Homestays: Finding Comfort in a Stranger’s Home

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    Alex Schechter (New York Times)

    While planning a trip to Peru last July, Brian Twite and his girlfriend, Constance Hansen, decided to skip hotels and stay with a host family. At $35 a night, the accommodation in the Santiago district of Cusco was a bargain. But the warmth of their host mother, a 65-year-old widow named Marie, won them over.
    “We’d wake up and she’d yell, ‘Chicos!’, calling us for breakfast down the hall,” said Twite, a Chicagoan who works in manufacturing logistics.
    After a long day of sightseeing in the Sacred Valley, Twite, 32, said he was grateful to come home and share highlights of his day with Marie and her son, Jonathan. “You sit down to a meal and talk about your day. They asked us, ‘What did you do? Where did you go?’ That was really magical because you don’t get that with a hotel.”
    As travelers’ appetites move toward wanting more intimate, locally driven and nongeneric experiences in recent years, homestays — traditionally the fallback for backpackers and foreign exchange students — are emerging in a new light.
    “It’s the best way to get a feel for the place you’re visiting,” said Cliff Carruthers, a retired urban planner in York, England, who booked a homestay in Pakistan last month.
    At London-based Wild Frontiers, a luxury tour planner, the founder, Jonny Bealby, says 80 percent of his tours today include at least some kind of homestay. In some cases, popular itineraries have been revised to include a homestay; a walking tour of Palestine that’s been offered since 2013, for example, now features a village stay in Sanur.
    “It’s being driven by the customer,” Bealby said, noting that travelers from London, Boston and New York seem willing to forgo the conveniences of a plush hotel every night. “What they want to do is connect.”
    “It absolutely takes a bit of trust,” said Yvonne Finlay, managing director at Homestay.com, which launched in 2013 and now operates in 142 countries. “Effectively, you’re coming into this person’s home. So there needs to be that element of respect.”
    Homestays also have a practical appeal. With Cuba’s limited hotel inventory, homestays are often the best option. One boutique travel company, Pelorus, pairs guests with specific hosts and neighborhoods, depending on their interests — food, music or retracing family roots. “Homestays allow us to be more flexible,” Jimmy Carroll, the company’s co-founder, said.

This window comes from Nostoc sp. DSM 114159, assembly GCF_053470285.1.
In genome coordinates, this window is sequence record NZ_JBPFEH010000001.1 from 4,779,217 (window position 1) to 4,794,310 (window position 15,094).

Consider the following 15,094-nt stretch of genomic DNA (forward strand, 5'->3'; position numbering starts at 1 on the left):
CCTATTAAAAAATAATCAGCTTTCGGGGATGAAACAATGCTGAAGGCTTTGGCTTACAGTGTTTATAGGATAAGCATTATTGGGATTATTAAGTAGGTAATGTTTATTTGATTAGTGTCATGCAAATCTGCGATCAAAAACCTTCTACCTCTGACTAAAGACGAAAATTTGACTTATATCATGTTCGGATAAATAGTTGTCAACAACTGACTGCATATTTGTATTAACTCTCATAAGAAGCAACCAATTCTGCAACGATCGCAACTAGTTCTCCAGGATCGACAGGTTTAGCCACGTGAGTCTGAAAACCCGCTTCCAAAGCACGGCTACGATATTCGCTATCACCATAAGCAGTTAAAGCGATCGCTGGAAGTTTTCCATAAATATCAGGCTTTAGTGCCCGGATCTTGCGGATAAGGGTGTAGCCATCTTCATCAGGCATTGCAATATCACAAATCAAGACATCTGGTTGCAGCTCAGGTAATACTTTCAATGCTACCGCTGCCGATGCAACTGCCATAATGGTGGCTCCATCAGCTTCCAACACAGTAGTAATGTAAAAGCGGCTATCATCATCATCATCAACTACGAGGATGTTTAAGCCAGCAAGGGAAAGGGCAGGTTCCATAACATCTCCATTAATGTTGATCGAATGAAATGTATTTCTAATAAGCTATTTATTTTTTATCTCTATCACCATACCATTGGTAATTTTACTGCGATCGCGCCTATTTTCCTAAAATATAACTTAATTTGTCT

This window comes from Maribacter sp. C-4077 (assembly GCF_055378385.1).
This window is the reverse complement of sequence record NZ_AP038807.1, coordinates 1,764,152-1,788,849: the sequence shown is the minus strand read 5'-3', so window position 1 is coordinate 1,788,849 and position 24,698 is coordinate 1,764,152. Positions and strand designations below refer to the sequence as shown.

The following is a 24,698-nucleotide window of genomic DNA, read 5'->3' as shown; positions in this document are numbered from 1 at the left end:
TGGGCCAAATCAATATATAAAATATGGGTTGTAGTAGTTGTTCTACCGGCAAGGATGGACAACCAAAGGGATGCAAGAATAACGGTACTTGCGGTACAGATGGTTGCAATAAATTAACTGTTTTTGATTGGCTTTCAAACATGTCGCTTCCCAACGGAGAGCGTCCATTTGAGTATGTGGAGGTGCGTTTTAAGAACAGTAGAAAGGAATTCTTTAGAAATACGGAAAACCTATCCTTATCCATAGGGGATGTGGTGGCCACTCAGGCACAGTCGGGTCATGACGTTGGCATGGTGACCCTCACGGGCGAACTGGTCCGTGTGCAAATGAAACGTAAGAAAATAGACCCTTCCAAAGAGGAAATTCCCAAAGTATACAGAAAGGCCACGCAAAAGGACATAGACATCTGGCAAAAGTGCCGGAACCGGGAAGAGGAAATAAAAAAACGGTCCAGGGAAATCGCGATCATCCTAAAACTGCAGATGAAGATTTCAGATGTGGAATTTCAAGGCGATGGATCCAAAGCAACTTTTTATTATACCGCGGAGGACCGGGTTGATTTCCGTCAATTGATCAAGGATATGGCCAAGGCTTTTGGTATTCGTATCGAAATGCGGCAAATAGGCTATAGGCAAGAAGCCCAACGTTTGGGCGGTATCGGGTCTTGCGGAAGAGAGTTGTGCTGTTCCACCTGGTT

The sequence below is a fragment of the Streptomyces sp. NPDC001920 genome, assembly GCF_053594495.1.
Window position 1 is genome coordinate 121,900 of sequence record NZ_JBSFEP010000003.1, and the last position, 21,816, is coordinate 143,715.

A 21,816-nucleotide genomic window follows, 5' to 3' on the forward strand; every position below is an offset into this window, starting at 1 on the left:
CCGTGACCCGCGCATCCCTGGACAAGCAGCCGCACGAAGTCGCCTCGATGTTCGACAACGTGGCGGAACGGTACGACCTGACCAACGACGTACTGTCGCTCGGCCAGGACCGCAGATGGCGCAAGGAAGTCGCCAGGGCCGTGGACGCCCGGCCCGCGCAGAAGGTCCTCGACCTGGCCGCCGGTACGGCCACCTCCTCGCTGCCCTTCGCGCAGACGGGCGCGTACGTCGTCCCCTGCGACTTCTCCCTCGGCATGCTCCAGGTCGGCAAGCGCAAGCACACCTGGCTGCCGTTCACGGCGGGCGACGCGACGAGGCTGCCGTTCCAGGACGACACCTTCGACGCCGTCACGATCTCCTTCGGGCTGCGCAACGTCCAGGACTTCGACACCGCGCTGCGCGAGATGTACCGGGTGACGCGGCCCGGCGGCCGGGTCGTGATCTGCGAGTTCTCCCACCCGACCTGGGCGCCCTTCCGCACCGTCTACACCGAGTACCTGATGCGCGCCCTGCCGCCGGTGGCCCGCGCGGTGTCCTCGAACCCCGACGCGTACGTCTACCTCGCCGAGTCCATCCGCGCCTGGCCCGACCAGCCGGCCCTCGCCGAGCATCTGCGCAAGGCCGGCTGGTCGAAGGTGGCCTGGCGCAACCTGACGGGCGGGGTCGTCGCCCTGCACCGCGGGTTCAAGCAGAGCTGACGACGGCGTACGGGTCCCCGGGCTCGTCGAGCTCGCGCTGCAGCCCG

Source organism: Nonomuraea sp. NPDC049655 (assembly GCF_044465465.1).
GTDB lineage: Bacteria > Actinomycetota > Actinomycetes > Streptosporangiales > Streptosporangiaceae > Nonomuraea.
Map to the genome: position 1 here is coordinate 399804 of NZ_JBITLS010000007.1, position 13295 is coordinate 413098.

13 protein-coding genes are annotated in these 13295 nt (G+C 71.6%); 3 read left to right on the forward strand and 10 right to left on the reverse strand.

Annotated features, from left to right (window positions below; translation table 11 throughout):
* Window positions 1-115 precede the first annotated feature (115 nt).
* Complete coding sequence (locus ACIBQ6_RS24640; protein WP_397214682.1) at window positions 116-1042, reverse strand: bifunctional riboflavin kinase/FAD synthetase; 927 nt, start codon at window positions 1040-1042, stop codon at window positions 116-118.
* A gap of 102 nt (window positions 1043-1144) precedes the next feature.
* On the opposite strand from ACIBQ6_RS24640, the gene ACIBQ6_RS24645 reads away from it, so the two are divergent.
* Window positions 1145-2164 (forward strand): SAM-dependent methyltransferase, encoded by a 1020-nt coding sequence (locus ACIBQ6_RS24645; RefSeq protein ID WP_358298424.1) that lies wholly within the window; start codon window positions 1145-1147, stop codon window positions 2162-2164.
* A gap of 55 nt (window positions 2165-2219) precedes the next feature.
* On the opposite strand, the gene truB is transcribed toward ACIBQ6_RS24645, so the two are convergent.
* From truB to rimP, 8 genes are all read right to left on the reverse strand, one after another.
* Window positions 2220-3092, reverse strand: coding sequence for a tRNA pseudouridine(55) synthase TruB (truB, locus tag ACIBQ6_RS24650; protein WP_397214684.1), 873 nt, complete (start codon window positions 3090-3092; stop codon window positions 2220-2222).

Of course, there is also the benefit of going further off the grid.
    Iya Romantei, a rustic 1950s cabin with tatami floors and firewood stacked outside the front door, is a hotel in Japan’s Iya Valley, an ancient forested landscape six hours from Tokyo. It’s also the home of Yasuki Shinomiya. Inside, guests sleep on futon mats and gather around the sunken irori hearth for home-cooked meals.
    Favorite activities include raiding the “sake shrine” (a comprehensive collection with more than 300 bottles) and soaking in the outdoor goemonburo (coal-fired hot tub) while enjoying plunging views of the surrounding mountains.
    Since 2012, more than 30 nationalities have logged entries in Shinomiya’s guest book, and guests range in age from 2 to 80. An Australian woman came recently, he said, after booking one night at a fancy hotel in Tokyo. The reason for the detour? “She wanted to feel nature.”
    On a trip to Granada in October, 30-year-old Jeanne Volomi chose a particular homestay because the owner had a son the same age as her own. “He got language immersion and a roomful of toys to play with. It was pretty ideal,” said Volomi, who lives in Colorado Springs, Colorado.
    Toys weren’t the only draw: The two-story house was tucked in the quiet Albayzin district, with plenty of space and a patio overlooking the entire city. Before booking, Volomi asked the homeowner to send her a short video of herself walking through the house, which she did.
    “I feel like people are looking for safety,” Volomi said.
    In June, Wild Frontiers created an itinerary that whisks travelers off to a remote corner of the Altai Mountains in southern Siberia. During the 11-day “Altai Adventure” tour, guests spend the night in basic pine huts alongside their host, a 42-year-old Altaian wolf hunter named Valerii Orgunov. (Meals are served in a separate felt yurt that once belonged to Valerii’s grandparents.)
    “This place is very remote, even for Russians,” Orgunov said. With its undulating plains, ice-preserved kurgans (burial sites) and rare wildlife, the region, known as Shaman’s Valley, is a photographer’s dream. But without basic amenities like electricity, shops and internet, it’s tough for leisure travelers to navigate alone.
    Perhaps what is drawing travelers to this domestic tourism is a sense of hope. More than anything, homestays offer a rare bridge between cultures in a world that feels increasingly divided. It is still possible to enter a stranger’s home and find unmeasured kindness and generosity on the other side of the door.